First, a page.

How to Choose Native American Jewelry

How to Choose Native American JewelryIn my experience, all jewelry should adhere to three very specific elements: materials used, artistic technique, and quality. There are pieces that have one or two, but so few have all the elements that make for a truly great piece, this is especially true of Native American Jewelry. In my mind, I like to imagine a jeweler working at the grind, refining a stone or a piece of metal to get that flourish of flowers or the image of a bird in the sterling silver that we all see as the end product from hours of hard work, skill, and attention to detail.

If you think about Native culture, you know that their pieces come from a background of art, history, tradition, and even a little trade for necessities. Conversely, many manufacturers are just out to make a quick sale. While there are some companies that produce outstanding pieces with that price tag, you really want to pay attention to the three elements I‘ve set out so you know the difference between a manufacturer and a true Native American piece.

Since Native American art and jewelry has become more popular over the last few years, stores have started to use Native terms but not the artists and level of skill that go with them so it’s important to learn the differences.


I usually start by looking at the materials that the artist incorporates into their work. With Native American jewelry, this will typically be sterling silver and a traditional stone of the Southwest region, like turquoise. Any cheap materials/metals, even as a small accoutrement to enhance the aesthetic are not worth it in my opinion. Usually, Native artists pride themselves on their silversmith prowess and will not use cheaper metals.

There is an endless amount of information about Native American jewelry. If you’re looking into pieces from the Great Plains tribes, for example, you will find a focus on coral and other shell jewelry. It’s all a matter of studying the history of the tribe to learn what you should be focusing on. If you’re told the tribe who made the piece, you can easily look up what they focus on and the style of that tribe to make sure it’s typical of that distinct tribe.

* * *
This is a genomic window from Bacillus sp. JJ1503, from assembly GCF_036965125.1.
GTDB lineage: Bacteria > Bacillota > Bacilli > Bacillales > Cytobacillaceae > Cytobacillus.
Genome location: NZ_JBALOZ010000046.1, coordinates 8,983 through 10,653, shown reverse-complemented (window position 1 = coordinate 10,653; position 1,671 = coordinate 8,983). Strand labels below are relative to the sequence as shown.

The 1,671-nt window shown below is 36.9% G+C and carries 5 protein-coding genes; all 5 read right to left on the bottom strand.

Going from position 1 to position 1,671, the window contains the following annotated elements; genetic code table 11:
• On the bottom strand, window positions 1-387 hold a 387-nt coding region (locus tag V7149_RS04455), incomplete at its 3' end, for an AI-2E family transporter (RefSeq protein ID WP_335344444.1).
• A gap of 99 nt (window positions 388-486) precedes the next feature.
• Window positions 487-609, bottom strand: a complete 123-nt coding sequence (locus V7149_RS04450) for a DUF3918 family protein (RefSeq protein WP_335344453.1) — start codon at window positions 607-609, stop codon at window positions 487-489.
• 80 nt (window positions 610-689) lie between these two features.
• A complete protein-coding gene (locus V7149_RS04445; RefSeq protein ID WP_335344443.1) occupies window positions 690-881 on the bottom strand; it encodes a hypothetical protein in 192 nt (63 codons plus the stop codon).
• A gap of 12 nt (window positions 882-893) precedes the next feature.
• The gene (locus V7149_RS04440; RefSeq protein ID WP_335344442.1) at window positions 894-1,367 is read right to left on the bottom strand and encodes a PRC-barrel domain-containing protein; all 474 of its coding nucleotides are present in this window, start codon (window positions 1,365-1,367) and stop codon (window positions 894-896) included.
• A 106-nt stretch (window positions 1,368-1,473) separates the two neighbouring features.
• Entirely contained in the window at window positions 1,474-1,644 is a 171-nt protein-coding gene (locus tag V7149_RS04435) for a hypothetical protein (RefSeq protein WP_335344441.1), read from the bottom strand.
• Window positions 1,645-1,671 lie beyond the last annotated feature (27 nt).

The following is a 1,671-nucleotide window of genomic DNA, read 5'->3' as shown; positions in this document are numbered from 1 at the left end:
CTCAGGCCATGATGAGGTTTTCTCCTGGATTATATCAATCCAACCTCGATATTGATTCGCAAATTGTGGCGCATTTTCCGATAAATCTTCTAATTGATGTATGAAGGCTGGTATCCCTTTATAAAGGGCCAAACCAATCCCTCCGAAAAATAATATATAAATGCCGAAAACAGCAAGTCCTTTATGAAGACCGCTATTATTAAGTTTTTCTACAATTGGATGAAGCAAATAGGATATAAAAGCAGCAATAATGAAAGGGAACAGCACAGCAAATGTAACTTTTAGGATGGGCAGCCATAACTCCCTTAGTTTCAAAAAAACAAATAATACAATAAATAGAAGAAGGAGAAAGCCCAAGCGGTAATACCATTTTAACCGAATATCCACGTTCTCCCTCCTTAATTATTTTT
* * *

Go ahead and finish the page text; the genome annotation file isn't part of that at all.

The next thing that I look for is the artistry. How well is the artist able to convey symbols and patterns on a piece through the medium they’ve chosen? Either with metal or stone, is the image crisp, clear, and breathtaking? The more detail in their handmade silver, the more skilled the artist. Just make sure the piece is handmade if it looks too perfect. With a handmade piece, even a quality one, there will be a few uneven lines or bumpy areas, but no two pieces should be exactly the same.

I also recommend researching which tribes go with a certain style or technique for their metal work, material, and their preferred gemstones. Some will use inlay for their silverwork while others will use overlay. There are also some tribes that focus more on the stonecutting and work intricate designs into their jewelry through the use of different colored gems. I’ve seen beautiful examples of multicolor jewelry that are used to create scenes from the Southwest or capture the iridescence of a butterfly’s wings, great artists can do amazing things with these techniques.


The last element that I look at is the quality, in particular, if the piece was made by hand and who made it. If you’re buying jewelry online and the seller claims it was handmade by a Native American artist, they should be able to list the name and the tribe along with it. I thoroughly research the artists as well because they usually have their own website or a social account that verifies their identity. You also want to use the information I mentioned above to make sure their materials and artist style match up with the specific tribe they represent. Very rarely will a member of a certain tribe use the styles and techniques of another with traditional Native Jewelry. Even contemporary artists will use the same techniques of their own tribe, just with a completely new approach.


Take your time when you purchase Native American art or jewelry. There is so much information available online that’s it’s impossible to be fooled if you really try. There are some really talented artists out there just waiting to spread their work around the country, you just need to find them.

How to Choose Native American Jewelry

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